With it, we can likely determine whether the deployed Anthrax had been, among other things, genetically modified to enhance its virulence. This is a clear example of fundamental research responding to national need. Such rapid response would not have been possible, however, without the 30 years of genetics research that went before it.

This new era marked by the watershed events of 9/11 presents new directions for science and technology. As we incorporate the phrase "homeland security" into our national lexicon, every sector of society, but especially the federal government, will be in the business of preparedness.

Less than a month ago, we saw a glaring example of why it is so important to have a public educated to the issues of science and technology. The surprise emergence of Anthrax in the mail set in motion a race for information.

It is vital that the public and all our leaders have a better working knowledge of the science and technology that defines our very existence. Although Anthrax is not an everyday occurrence, there were many, including public officials, who thought it was contagious.

Without correct information, we breed chaos and hysteria - neither of which fosters appropriate responses. We have a new battle to fight and that is to prevent man's deliberate turning back the clock of progress in public health.

A citizenry literate about science and technology serves several goals. It gives the nation a workforce educated and trained to compete in the increasingly competitive global marketplace. It promotes good judgment as voters on both issues and candidates. It serves as strong defense against delusions of safety as well as threats. I cannot stress enough the primary importance of a scientifically literate citizenry. I cannot stress enough the responsibility of the science community to help us meet that goal.

In multiple aspects, September 11 was a knife-sharp awakening for the nation and its leaders. Not the least of those surprises was how little people outside of the science community and those on the periphery understand science and technology issues.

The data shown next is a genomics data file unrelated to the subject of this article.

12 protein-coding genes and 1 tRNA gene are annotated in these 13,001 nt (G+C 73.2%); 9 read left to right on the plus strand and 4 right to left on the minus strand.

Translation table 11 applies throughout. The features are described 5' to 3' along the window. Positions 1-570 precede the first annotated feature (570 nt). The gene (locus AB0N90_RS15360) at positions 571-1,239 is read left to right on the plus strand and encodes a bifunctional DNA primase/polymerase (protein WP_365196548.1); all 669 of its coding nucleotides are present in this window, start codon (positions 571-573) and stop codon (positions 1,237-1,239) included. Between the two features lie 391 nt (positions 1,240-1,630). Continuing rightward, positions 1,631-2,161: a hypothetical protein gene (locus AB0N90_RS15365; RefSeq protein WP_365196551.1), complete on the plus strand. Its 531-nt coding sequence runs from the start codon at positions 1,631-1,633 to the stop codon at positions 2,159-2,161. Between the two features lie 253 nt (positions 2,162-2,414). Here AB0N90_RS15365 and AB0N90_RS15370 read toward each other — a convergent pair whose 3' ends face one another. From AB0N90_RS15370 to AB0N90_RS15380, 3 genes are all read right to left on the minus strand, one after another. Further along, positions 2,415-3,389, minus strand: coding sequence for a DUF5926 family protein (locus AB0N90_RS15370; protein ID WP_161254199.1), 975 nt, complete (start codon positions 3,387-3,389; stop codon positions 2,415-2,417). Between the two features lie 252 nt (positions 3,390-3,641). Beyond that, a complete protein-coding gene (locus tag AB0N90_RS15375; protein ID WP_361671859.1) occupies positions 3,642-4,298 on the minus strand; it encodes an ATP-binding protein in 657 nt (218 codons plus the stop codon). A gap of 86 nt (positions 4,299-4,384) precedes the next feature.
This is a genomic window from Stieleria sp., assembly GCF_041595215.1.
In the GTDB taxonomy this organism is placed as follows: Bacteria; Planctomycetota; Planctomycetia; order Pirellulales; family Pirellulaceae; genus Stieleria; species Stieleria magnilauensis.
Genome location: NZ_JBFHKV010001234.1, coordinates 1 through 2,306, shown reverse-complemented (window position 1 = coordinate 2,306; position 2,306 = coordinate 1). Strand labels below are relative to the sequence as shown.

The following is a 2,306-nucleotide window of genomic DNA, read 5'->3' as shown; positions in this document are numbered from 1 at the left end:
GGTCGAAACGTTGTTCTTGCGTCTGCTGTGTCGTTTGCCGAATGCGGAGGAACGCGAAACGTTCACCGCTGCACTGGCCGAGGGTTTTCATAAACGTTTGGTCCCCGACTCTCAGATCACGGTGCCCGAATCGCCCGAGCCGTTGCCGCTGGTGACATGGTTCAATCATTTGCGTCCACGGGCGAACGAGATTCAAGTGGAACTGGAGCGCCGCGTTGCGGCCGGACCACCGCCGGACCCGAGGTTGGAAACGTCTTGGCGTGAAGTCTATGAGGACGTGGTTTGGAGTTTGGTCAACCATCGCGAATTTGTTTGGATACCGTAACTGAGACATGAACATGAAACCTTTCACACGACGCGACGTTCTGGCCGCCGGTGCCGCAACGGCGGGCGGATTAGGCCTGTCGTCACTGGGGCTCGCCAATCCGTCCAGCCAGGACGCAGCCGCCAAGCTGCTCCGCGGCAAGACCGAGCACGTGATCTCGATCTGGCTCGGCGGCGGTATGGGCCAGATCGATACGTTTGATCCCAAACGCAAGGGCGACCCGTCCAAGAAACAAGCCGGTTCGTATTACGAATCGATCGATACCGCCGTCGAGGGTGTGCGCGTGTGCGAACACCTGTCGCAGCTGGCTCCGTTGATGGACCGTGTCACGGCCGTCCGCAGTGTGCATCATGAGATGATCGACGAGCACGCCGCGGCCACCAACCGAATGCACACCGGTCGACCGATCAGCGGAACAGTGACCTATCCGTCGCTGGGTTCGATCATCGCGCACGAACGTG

To a large extent, what we know and do not know as citizens is dependent on the media. The public increasingly relies on the mass communication of print and broadcast information.

The science community must work in conjunction with the media to inform the general public on new issues that affect us all. We ignore this steep learning curve at considerable risk. We cannot protect ourselves if we do not understand the threats as well as the prevention.

The National Science Foundation has made a scientifically literate citizenry and workforce a central thrust in all of our programs. We begin with teacher preparation and solid curricula for students in the K through 12 years.

Today, knowledge of science and technology is necessary for everyone, not just those who become scientists and engineers. We know that there is an expanding need for technically skilled workers whose final degree may be a high school diploma or an associate's degree.

In addition, our national need for scientists and engineers cannot possibly be fulfilled by the traditional white male population. We must focus on attracting women and our diverse minority populations to these professions.

This poses a profoundly significant challenge that must be met in our primary schools and build from there a broader base.

As we reflect on our knowledge-driven society, we all know that knowledge alone is not enough to make a better world. The Founding Fathers framed a set of primary values for our nation based on the independence of, and the respect for, individuals. Armed with these values, science becomes an important vehicle for human progress.

With these values to guide us, we have made appropriate choices for ourselves as a nation. But we are not alone in the world.

Let me share with you in closing comments that Congressman George Brown made in a 1993 at the National Research Council. We in the science community sorely miss his foresight and vision.

I bring his words to you because you are an international community of scholars and public policy experts. As always he left us with important ideas. In a speech titled A New Paradigm for Development: Building Dignity Instead of Dependence, he said,

"This work must begin first by viewing developing nations as partners instead of as step-children. .Of all the many ways in which we can cooperate for the global good, the case for science and technology cooperation with science-poorer nations is perhaps the most compelling. To do so, we must abandon the instinct to judge others by their past accomplishments or to judge our own accomplishments as the proper path for others.

We know that science and technology are an important force to help balance the world's inequities. The job of the science community, and our nation's leaders is to find a host of mechanisms to make use of the knowledge and benefits working as partners."

I think that says it all. Thank you.